Attorney at Law Magazine Dallas sat down with Judge Ada Brown, who was appointed in September 2019 as the first African-American woman judge for the Northern District of Texas in its 140-year existence.
AALM: Describe your style in the courtroom.
AB: I love watching good lawyers advocate. My philosophy for jury trials is to be hands-off and let the lawyers present their cases with as little interference as possible. I let lawyers do 99% of voir dire because when I ask panel members if they can follow a law or set aside a bias, they nearly always say yes. Judges asking questions can be pretty intimidating. Lawyers often get more honest answers from panel members than I do.
I am more active during hearings. I learned as an appellate judge most lawyers appreciate knowing the court’s concerns up front, so, at the beginning of a hearing, I share my major concerns with the lawyers so they can address them during their presentations. I still ask other questions during hearings, but the lawyers know my biggest concerns from the beginning.
To prepare for hearings and trials, I read all documents in the electronic files, read the cases cited in the briefs, create timelines of important events, list the elements for each cause of action, and create lists of questions to ask.
A judge fails the legal system if the jury knows what the judge thinks about the case or of the lawyers trying it. I have been before judges who embarrass lawyers in front of juries. When I need to discuss sensitive topics with lawyers, I always excuse the jury first. My goal is to never embarrass a lawyer in front of a jury.
In one jury trial, one of the lawyers didn’t stand up when I took the bench. The jurors’ scowls showed they disapproved of the lawyer remaining seated when everyone else in the courtroom was standing. During a break, when the jury was not present, I explained to the lawyer that he might want to consider standing up, not for me, but because it may affect how the jury saw him and his case.
AALM: Do you have any advice for attorneys trying a case before your bench?
AB: Know that before your hearing, I will have read all the pertinent information in the file. Most hearings have time limits, so please don’t spend your limited time presenting background information.
AALM: What do you love about your job?
AB: I love the variety of issues in my cases. I hear slip and fall cases, airplane crash cases, business dispute cases, bank robbery cases, trade secret cases, and narcotics distribution cases, and many other kinds of cases. Each case is interesting and unique.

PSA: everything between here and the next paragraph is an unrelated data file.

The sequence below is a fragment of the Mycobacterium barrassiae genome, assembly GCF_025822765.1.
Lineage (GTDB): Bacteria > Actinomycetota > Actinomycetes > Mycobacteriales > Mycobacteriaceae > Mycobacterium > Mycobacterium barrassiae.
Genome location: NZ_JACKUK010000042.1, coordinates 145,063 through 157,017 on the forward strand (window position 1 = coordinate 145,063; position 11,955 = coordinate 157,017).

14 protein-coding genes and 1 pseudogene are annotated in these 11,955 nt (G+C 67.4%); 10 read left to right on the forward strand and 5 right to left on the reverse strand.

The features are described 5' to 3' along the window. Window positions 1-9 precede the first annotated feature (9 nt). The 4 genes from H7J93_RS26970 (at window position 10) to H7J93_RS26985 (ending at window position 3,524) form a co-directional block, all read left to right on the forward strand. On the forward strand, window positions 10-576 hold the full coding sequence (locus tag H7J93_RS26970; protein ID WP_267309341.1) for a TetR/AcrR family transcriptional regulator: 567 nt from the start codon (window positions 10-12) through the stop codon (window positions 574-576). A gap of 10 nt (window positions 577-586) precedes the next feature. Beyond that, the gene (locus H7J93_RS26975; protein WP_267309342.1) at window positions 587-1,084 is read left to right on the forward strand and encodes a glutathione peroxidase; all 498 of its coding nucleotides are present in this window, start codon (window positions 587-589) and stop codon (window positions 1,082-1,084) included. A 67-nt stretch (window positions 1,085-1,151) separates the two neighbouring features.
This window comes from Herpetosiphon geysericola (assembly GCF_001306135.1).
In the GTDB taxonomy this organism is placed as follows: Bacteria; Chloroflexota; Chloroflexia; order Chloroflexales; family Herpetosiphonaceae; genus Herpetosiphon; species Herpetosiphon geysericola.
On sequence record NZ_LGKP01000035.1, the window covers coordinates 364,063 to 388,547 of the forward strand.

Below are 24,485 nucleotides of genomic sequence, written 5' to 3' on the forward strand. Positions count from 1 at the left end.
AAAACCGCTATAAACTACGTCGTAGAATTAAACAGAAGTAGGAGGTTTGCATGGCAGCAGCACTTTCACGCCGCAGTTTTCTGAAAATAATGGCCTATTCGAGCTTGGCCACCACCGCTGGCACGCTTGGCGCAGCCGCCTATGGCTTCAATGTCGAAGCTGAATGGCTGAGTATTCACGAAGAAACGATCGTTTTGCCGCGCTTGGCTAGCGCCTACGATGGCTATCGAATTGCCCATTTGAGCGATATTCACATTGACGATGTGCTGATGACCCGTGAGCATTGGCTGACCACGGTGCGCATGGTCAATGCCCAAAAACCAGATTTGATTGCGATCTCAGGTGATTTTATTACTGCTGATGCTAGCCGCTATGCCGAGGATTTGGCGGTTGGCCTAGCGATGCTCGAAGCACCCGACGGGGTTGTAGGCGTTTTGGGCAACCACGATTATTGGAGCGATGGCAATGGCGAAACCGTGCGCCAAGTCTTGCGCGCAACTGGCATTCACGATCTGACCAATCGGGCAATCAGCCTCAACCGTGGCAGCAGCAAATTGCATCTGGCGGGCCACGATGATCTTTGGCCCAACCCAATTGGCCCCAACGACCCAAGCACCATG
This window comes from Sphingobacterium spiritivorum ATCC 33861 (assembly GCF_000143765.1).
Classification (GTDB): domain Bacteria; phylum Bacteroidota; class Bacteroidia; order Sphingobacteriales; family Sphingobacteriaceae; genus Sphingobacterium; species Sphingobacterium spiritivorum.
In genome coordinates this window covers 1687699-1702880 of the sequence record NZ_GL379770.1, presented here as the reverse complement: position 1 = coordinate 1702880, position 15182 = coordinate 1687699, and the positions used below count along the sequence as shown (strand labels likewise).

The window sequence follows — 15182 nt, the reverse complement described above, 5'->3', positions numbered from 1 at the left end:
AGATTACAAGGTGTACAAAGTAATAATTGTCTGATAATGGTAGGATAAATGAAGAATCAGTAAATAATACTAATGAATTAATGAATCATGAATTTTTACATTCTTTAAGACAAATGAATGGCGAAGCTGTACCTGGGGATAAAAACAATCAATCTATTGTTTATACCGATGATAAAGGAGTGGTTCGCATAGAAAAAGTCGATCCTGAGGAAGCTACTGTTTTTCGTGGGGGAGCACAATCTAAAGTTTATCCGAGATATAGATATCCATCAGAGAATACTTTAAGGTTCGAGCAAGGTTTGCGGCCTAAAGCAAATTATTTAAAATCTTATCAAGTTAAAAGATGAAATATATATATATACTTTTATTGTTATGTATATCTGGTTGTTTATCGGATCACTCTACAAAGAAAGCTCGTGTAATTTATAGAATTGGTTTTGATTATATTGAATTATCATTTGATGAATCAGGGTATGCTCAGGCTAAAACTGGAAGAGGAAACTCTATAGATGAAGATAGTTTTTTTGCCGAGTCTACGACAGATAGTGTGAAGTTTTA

AALM: What do you miss about being a lawyer?
AB: Not really anything. I got all the lawyering out of my system. As an assistant district attorney, I prosecuted murderers, rapists, armed robbers, and kidnappers. As a civil litigator, I tried $100 million cases. After doing this for years, I was ready for a new challenge. As a judge, I get to see excellent advocates in action. I enjoy researching legal issues and writing opinions.
AALM: What do you do in your spare time? Hobbies?
AB: I always have my nose in a book. And I love old movies. I have taken some screenwriting classes, and am working on a movie script in my spare time.
AALM: Do you have any mentors? What are some of the important lessons they taught you?
AB: Judge Ed Kinkeade has long been a mentor of mine. When I became a state court judge about 15 years ago, he taught me to rule from the bench whenever I could, which I still do. He taught me it is nice to be important, but it is more important to be nice. I want lawyers to want to try cases in my courtroom. I also want the parties and witnesses to feel respected. I try to create a non-intimidating environment for lawyers, parties, and witnesses. Whatever the outcome of the case, it is important to me that both sides feel they had a fair hearing, and that their stories were heard.
AALM: Tell us a funny story either from your days as a practitioner or from your days on the bench.
AB: Once, I had just finished a hearing and was about to start another. When the lawyers for the second case arrived, I was off the bench and in a suit, talking with the lawyers from the first case. One of the lawyers for the second hearing walked up to me and asked me what I thought about the judge. I told him I heard the judge was pretty good. When he saw me take the bench a few minutes later, it was a funny moment. He looked mortified, but I told him I was flattered he obviously thought I looked too young to be a federal judge. We both had a good laugh about it.
AALM: Share any other information about yourself that you think our readers would enjoy.
AB: When I was about 8 years old, my parents bought me a typewriter and it unleashed the writer in me. I began writing about everything around me then, and I still love writing. I also love learning foreign languages. French is my favorite, with Spanish running a close second. I’m working on learning German.